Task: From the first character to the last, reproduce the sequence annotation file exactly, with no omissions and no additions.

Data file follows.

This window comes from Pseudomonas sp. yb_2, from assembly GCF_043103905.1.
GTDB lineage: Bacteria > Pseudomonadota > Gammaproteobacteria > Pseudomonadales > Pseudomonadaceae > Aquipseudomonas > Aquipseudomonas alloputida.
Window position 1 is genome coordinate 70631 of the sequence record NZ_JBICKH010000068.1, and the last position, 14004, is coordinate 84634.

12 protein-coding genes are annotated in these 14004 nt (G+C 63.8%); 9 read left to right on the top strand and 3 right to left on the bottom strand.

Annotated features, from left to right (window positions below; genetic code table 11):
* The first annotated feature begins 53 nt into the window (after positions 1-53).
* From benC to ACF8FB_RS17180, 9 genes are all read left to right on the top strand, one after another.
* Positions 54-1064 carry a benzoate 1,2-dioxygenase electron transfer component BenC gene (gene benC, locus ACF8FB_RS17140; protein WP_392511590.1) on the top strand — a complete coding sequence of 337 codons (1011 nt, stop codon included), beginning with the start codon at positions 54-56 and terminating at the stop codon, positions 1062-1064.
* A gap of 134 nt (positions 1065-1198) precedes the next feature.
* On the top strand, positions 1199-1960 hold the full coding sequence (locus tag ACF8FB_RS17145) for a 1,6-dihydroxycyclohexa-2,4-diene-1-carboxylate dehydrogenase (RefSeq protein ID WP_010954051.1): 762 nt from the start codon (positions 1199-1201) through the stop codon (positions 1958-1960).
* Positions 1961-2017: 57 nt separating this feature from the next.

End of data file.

This window comes from Pseudomonas sp. yb_2, from assembly GCF_043103905.1.
GTDB lineage: Bacteria > Pseudomonadota > Gammaproteobacteria > Pseudomonadales > Pseudomonadaceae > Aquipseudomonas > Aquipseudomonas alloputida.
Window position 1 is genome coordinate 70631 of the sequence record NZ_JBICKH010000068.1, and the last position, 14004, is coordinate 84634.

12 protein-coding genes are annotated in these 14004 nt (G+C 63.8%); 9 read left to right on the top strand and 3 right to left on the bottom strand.

Annotated features, from left to right (window positions below; genetic code table 11):
* The first annotated feature begins 53 nt into the window (after positions 1-53).
* From benC to ACF8FB_RS17180, 9 genes are all read left to right on the top strand, one after another.
* Positions 54-1064 carry a benzoate 1,2-dioxygenase electron transfer component BenC gene (gene benC, locus ACF8FB_RS17140; protein WP_392511590.1) on the top strand — a complete coding sequence of 337 codons (1011 nt, stop codon included), beginning with the start codon at positions 54-56 and terminating at the stop codon, positions 1062-1064.
* A gap of 134 nt (positions 1065-1198) precedes the next feature.
* On the top strand, positions 1199-1960 hold the full coding sequence (locus tag ACF8FB_RS17145) for a 1,6-dihydroxycyclohexa-2,4-diene-1-carboxylate dehydrogenase (RefSeq protein ID WP_010954051.1): 762 nt from the start codon (positions 1199-1201) through the stop codon (positions 1958-1960).
* Positions 1961-2017: 57 nt separating this feature from the next.